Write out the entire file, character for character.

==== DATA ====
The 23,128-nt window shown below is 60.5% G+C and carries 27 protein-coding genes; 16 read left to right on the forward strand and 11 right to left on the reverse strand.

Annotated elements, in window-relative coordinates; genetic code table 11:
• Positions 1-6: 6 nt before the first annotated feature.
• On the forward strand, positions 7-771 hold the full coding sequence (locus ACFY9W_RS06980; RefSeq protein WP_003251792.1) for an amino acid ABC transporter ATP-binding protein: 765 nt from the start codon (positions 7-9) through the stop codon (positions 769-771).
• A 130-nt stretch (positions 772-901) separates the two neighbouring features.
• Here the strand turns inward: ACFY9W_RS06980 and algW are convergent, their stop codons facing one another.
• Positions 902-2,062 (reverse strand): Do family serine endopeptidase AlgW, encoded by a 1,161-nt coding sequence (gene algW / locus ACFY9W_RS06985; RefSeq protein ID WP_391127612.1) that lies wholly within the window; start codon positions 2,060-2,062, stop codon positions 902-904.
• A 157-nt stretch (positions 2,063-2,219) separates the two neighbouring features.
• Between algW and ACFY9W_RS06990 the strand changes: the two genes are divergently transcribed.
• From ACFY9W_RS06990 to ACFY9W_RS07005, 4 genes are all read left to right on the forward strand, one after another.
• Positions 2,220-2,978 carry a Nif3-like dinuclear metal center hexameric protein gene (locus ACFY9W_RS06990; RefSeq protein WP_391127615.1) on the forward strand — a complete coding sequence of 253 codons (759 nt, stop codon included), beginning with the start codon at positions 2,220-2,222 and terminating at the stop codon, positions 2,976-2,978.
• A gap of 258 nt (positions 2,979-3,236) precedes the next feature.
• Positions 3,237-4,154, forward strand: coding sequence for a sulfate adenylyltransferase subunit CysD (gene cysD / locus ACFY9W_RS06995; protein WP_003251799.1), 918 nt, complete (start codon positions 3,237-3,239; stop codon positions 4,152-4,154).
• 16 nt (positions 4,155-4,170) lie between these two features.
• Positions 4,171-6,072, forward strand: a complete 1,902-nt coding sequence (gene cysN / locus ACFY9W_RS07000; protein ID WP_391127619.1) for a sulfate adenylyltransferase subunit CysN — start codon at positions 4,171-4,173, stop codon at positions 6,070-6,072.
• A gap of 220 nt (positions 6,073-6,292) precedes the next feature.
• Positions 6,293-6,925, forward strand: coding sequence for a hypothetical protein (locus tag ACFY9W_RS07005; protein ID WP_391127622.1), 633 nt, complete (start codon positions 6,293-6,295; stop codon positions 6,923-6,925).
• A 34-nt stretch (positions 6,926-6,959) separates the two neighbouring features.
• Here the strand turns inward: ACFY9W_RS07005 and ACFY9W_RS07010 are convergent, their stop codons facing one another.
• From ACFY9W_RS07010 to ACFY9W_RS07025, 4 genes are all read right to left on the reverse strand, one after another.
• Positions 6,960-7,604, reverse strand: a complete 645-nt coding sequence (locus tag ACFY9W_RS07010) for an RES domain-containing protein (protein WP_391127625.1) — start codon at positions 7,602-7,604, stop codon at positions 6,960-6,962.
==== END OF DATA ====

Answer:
The 23,128-nt window shown below is 60.5% G+C and carries 27 protein-coding genes; 16 read left to right on the forward strand and 11 right to left on the reverse strand.

Annotated elements, in window-relative coordinates; genetic code table 11:
• Positions 1-6: 6 nt before the first annotated feature.
• On the forward strand, positions 7-771 hold the full coding sequence (locus ACFY9W_RS06980; RefSeq protein WP_003251792.1) for an amino acid ABC transporter ATP-binding protein: 765 nt from the start codon (positions 7-9) through the stop codon (positions 769-771).
• A 130-nt stretch (positions 772-901) separates the two neighbouring features.
• Here the strand turns inward: ACFY9W_RS06980 and algW are convergent, their stop codons facing one another.
• Positions 902-2,062 (reverse strand): Do family serine endopeptidase AlgW, encoded by a 1,161-nt coding sequence (gene algW / locus ACFY9W_RS06985; RefSeq protein ID WP_391127612.1) that lies wholly within the window; start codon positions 2,060-2,062, stop codon positions 902-904.
• A 157-nt stretch (positions 2,063-2,219) separates the two neighbouring features.
• Between algW and ACFY9W_RS06990 the strand changes: the two genes are divergently transcribed.
• From ACFY9W_RS06990 to ACFY9W_RS07005, 4 genes are all read left to right on the forward strand, one after another.
• Positions 2,220-2,978 carry a Nif3-like dinuclear metal center hexameric protein gene (locus ACFY9W_RS06990; RefSeq protein WP_391127615.1) on the forward strand — a complete coding sequence of 253 codons (759 nt, stop codon included), beginning with the start codon at positions 2,220-2,222 and terminating at the stop codon, positions 2,976-2,978.
• A gap of 258 nt (positions 2,979-3,236) precedes the next feature.
• Positions 3,237-4,154, forward strand: coding sequence for a sulfate adenylyltransferase subunit CysD (gene cysD / locus ACFY9W_RS06995; protein WP_003251799.1), 918 nt, complete (start codon positions 3,237-3,239; stop codon positions 4,152-4,154).
• 16 nt (positions 4,155-4,170) lie between these two features.
• Positions 4,171-6,072, forward strand: a complete 1,902-nt coding sequence (gene cysN / locus ACFY9W_RS07000; protein ID WP_391127619.1) for a sulfate adenylyltransferase subunit CysN — start codon at positions 4,171-4,173, stop codon at positions 6,070-6,072.
• A gap of 220 nt (positions 6,073-6,292) precedes the next feature.
• Positions 6,293-6,925, forward strand: coding sequence for a hypothetical protein (locus tag ACFY9W_RS07005; protein ID WP_391127622.1), 633 nt, complete (start codon positions 6,293-6,295; stop codon positions 6,923-6,925).
• A 34-nt stretch (positions 6,926-6,959) separates the two neighbouring features.
• Here the strand turns inward: ACFY9W_RS07005 and ACFY9W_RS07010 are convergent, their stop codons facing one another.
• From ACFY9W_RS07010 to ACFY9W_RS07025, 4 genes are all read right to left on the reverse strand, one after another.
• Positions 6,960-7,604, reverse strand: a complete 645-nt coding sequence (locus tag ACFY9W_RS07010) for an RES domain-containing protein (protein WP_391127625.1) — start codon at positions 7,602-7,604, stop codon at positions 6,960-6,962.